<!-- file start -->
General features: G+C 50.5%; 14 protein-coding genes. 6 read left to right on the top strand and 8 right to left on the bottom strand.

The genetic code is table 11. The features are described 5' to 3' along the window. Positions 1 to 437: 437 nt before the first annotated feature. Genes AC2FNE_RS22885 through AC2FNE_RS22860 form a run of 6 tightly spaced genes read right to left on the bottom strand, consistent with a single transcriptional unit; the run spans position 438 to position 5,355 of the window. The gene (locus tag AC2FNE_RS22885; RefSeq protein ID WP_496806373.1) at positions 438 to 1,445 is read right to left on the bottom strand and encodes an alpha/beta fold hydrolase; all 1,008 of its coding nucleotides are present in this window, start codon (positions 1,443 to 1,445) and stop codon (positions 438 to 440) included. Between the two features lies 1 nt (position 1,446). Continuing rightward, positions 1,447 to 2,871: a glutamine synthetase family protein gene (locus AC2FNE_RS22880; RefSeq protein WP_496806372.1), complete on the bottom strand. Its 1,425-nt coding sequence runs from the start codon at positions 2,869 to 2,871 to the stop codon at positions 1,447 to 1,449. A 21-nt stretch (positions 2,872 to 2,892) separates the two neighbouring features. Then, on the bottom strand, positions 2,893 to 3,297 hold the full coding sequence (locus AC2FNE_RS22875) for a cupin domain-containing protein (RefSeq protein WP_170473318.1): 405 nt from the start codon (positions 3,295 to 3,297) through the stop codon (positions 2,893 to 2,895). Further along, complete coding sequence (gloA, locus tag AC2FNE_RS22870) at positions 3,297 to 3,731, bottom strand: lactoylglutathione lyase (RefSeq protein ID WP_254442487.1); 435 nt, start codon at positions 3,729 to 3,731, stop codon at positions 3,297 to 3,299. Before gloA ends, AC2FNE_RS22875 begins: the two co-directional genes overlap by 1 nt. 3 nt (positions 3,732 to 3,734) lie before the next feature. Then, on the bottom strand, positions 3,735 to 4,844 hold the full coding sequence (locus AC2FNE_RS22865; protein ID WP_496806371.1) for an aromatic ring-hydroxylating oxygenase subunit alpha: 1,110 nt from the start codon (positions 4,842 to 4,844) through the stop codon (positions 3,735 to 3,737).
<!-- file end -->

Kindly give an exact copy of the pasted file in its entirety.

General features: G+C 50.5%; 14 protein-coding genes. 6 read left to right on the top strand and 8 right to left on the bottom strand.

The genetic code is table 11. The features are described 5' to 3' along the window. Positions 1 to 437: 437 nt before the first annotated feature. Genes AC2FNE_RS22885 through AC2FNE_RS22860 form a run of 6 tightly spaced genes read right to left on the bottom strand, consistent with a single transcriptional unit; the run spans position 438 to position 5,355 of the window. The gene (locus tag AC2FNE_RS22885; RefSeq protein ID WP_496806373.1) at positions 438 to 1,445 is read right to left on the bottom strand and encodes an alpha/beta fold hydrolase; all 1,008 of its coding nucleotides are present in this window, start codon (positions 1,443 to 1,445) and stop codon (positions 438 to 440) included. Between the two features lies 1 nt (position 1,446). Continuing rightward, positions 1,447 to 2,871: a glutamine synthetase family protein gene (locus AC2FNE_RS22880; RefSeq protein WP_496806372.1), complete on the bottom strand. Its 1,425-nt coding sequence runs from the start codon at positions 2,869 to 2,871 to the stop codon at positions 1,447 to 1,449. A 21-nt stretch (positions 2,872 to 2,892) separates the two neighbouring features. Then, on the bottom strand, positions 2,893 to 3,297 hold the full coding sequence (locus AC2FNE_RS22875) for a cupin domain-containing protein (RefSeq protein WP_170473318.1): 405 nt from the start codon (positions 3,295 to 3,297) through the stop codon (positions 2,893 to 2,895). Further along, complete coding sequence (gloA, locus tag AC2FNE_RS22870) at positions 3,297 to 3,731, bottom strand: lactoylglutathione lyase (RefSeq protein ID WP_254442487.1); 435 nt, start codon at positions 3,729 to 3,731, stop codon at positions 3,297 to 3,299. Before gloA ends, AC2FNE_RS22875 begins: the two co-directional genes overlap by 1 nt. 3 nt (positions 3,732 to 3,734) lie before the next feature. Then, on the bottom strand, positions 3,735 to 4,844 hold the full coding sequence (locus AC2FNE_RS22865; protein ID WP_496806371.1) for an aromatic ring-hydroxylating oxygenase subunit alpha: 1,110 nt from the start codon (positions 4,842 to 4,844) through the stop codon (positions 3,735 to 3,737).